How Tiler Peck Learned to Trust Her Gut—And Recover From a Career-Threatening Neck Injury

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Written By Rivera Claudia

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In Advice to My Younger SELF, we speak to influential people about the things they wish they knew when they were younger.

Ballerina Tiler Peck is best known for her work with the New York City Ballet (NYCB), where she has been a principal dancer since 2009. She’s also performed on Broadway and at the Kennedy Center Honors, appeared in TV shows and movies, and choreographed for various dance companies and festivals. This month, Peck made her choreographic debut on her home turf with “Concerto for Two Pianos,” which premiered at the NYCB on February 1. (It received a rave review from The New York Times.)

When she dials into our Zoom call from the back of an Uber, Peck says she’s just finished a table read for a TV show—the details of which she can’t share just yet—and is en route to a seminar for the Toulmin Fellowship, which she was awarded this year. “It’s a busy day off,” she says, smiling.

All of this is no small feat for anyone—but especially for Peck, who, just a few years ago, was facing an excruciating injury that could have ended her career. In 2019, she woke up one morning with debilitating neck pain. Though she was able to quickly resume dancing, one month later she was diagnosed with a herniated disc. Doctors said that her career might be over. “As dancers, we’re used to being told what to do and where to go,” Peck says. “I like that. But with this injury everything was unknown…I don’t feel like I really started healing until I gave into that.” Miraculously, Peck was back on stage seven months later—and now, she’s more motivated than ever.

Here, alongside personal photos, Peck reflects on her 20-plus year career—from her first days in the School of American Ballet to grieving the recent death of her father and making her NYCB choreography debut.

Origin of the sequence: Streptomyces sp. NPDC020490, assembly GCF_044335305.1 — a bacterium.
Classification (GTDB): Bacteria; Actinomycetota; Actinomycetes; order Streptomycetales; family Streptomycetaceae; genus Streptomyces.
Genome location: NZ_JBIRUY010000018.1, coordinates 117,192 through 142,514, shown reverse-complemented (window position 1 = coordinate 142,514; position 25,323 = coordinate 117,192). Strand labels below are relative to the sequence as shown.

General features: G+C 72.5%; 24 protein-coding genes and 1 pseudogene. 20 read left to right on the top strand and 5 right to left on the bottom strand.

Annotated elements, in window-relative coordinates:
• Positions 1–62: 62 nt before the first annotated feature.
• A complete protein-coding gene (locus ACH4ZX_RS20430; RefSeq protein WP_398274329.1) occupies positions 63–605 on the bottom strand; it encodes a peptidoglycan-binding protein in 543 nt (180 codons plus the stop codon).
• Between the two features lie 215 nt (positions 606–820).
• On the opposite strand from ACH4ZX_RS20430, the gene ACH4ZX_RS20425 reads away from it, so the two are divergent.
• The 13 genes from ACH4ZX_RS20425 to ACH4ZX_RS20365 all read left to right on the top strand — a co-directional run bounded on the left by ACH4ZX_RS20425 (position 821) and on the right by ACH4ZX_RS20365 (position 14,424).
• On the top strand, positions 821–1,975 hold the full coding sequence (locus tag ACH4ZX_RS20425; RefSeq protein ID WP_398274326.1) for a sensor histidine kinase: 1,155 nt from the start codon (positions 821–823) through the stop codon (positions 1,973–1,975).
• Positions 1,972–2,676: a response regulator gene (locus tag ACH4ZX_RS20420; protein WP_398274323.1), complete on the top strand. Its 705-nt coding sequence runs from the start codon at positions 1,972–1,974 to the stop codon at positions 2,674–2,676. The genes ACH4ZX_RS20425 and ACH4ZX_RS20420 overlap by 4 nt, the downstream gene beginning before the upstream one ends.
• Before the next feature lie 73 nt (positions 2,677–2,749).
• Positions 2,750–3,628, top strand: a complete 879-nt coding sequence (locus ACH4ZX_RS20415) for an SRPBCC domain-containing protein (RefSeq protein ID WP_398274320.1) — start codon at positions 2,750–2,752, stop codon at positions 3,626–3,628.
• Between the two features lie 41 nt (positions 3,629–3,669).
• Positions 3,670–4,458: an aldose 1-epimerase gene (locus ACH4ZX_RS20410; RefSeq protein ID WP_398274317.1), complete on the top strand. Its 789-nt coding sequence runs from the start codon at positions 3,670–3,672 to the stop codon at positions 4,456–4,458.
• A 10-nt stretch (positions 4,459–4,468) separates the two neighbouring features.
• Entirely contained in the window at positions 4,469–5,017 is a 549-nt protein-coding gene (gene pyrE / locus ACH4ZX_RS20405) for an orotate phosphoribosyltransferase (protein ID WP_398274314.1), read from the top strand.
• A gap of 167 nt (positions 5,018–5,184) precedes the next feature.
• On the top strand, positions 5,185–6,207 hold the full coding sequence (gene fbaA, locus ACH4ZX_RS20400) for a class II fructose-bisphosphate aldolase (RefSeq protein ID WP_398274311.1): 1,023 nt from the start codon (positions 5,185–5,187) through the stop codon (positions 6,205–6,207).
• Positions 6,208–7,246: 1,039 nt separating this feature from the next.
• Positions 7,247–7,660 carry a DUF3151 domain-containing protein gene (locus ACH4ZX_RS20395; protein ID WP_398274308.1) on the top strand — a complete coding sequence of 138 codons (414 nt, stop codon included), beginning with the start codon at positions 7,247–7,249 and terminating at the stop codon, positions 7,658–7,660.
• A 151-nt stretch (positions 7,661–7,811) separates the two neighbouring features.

Courtesy of Tiler Peck

The advice I’d give to myself when I was accepted to the School of American Ballet

I started at the School of American Ballet (SAB) when I was 11. It’s serious. Nobody talks in the back of the class. At the time, the teachers seemed scary. I remember I wanted to talk, introduce myself, and make new friends. When I waved to someone, the other student shrugged me off. I didn’t know that this was how it worked there—it’s very, very strict. I was a fish out of water because I was this jazz dancer coming in with ballerinas who had studied only ballet all their lives.

In jazz, you do lots of pirouettes—they teach you lots of turns. At SAB, they’re very specific and they want two clean turns and then come down. I remember in my first class, I raised my hand and asked the teacher, “How many pirouettes would you like?” I was really just trying to get the number of the turns, because in jazz, they’ll say, “Okay, we want five pirouettes.” I was used to being able to do that kind of thing. I felt the eyes of all of the ballerinas on me, like, “Who does this girl think she is?” It was really sincere what I was asking, but I remember thinking, “Oh, my gosh, now these girls think that I just think I can turn really well,” that kind of thing.


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